Atmospheric science studies the conditions and variations of the atmosphere and the interactions with other systems. The goals are to understand atmospheric dynamical (fronts, cyclones, waves, circulations, etc.), physical (radiation, clouds and precipitation, planetary boundary-layer turbulence, etc.), and chemical (acid rain, ozone, aerosols, etc.) phenomena and processes, and the interactions through energy, water, momentum, and trace gas/particle exchanges with ocean, land, vegetation and ice. The objectives are to develop and improve skills for weather and climate predictions and provide information for impact assessment. Atmospheric research is conducted based on meteorological observations, physical foundations (especially fluid dynamics), and chemical theory. According to time scales of atmospheric processes, atmospheric science is traditionally categorized into meteorology and climatology. Meteorology studies short term processes ranging from hours to years, while climatology understands the average properties of those processes over long periods and their changes.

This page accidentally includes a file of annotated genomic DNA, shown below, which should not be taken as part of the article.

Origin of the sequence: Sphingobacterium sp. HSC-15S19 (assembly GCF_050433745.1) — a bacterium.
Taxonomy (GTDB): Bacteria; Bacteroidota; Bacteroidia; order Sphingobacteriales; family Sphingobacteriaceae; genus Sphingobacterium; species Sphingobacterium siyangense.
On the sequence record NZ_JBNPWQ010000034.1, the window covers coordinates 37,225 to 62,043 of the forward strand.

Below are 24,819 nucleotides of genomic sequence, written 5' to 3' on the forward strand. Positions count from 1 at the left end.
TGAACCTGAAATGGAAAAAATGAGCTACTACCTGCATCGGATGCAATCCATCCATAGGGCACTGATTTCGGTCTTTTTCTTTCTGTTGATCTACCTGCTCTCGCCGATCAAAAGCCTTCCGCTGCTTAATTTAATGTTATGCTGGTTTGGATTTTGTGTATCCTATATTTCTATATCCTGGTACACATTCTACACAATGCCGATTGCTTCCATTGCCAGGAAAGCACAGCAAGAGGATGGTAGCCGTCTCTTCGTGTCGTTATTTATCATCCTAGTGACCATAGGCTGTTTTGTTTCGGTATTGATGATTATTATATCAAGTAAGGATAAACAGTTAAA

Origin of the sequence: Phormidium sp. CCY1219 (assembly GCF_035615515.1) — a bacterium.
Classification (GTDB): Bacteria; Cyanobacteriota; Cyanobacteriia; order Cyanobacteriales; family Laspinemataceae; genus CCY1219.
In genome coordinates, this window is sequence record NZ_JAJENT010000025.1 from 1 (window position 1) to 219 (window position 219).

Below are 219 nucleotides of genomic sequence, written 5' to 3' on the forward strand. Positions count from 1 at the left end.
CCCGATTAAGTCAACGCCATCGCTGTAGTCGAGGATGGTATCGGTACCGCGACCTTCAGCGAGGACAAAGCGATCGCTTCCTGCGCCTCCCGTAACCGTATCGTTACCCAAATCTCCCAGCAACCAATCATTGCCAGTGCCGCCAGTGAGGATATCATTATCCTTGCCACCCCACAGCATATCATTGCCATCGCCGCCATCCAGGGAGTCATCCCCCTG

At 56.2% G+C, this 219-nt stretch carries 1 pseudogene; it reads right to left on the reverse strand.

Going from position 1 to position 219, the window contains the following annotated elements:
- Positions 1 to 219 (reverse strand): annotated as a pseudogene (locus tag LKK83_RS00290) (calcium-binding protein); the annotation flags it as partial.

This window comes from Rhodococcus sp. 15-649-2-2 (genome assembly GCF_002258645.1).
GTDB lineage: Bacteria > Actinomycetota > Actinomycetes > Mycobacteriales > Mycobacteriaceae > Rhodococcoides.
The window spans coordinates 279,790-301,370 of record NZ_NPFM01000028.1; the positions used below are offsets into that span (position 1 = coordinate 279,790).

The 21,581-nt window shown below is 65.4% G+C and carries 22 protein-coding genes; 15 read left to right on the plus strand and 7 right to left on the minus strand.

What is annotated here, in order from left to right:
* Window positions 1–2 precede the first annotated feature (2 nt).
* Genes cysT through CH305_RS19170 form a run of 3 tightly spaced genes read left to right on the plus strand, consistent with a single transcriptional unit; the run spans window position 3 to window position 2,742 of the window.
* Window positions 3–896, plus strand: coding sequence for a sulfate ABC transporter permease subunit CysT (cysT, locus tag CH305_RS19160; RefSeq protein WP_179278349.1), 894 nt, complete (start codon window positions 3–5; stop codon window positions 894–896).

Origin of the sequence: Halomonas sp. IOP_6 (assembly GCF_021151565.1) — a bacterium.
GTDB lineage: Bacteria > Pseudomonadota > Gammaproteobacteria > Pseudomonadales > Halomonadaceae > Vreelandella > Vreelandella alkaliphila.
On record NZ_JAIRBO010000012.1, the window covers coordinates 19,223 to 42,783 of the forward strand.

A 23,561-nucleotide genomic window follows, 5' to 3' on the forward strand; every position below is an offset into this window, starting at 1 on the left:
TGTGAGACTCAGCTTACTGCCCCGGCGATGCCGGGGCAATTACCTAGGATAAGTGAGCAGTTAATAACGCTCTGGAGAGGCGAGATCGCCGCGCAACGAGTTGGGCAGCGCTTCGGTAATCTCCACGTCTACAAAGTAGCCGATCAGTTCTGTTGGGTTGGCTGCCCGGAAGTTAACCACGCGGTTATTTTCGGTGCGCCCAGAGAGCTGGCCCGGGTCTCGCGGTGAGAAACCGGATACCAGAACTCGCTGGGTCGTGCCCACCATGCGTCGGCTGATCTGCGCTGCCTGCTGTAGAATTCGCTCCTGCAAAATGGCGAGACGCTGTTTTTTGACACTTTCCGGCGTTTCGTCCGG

The interaction between the atmosphere and forests as well as other ecosystems is one of the research areas in atmospheric science. The atmosphere supplies energy, water, and nutrients, which is an important environmental factor determining the structure, function, and disturbances of ecosystems. Meanwhile, changes in ecosystems can impact evapotranspiration, ground radiation balance, and turbulent activities by modifying leaf area and stomatal resistance, albedo, and roughness, respectively. This will further change air humidity, temperature, winds, and precipitation.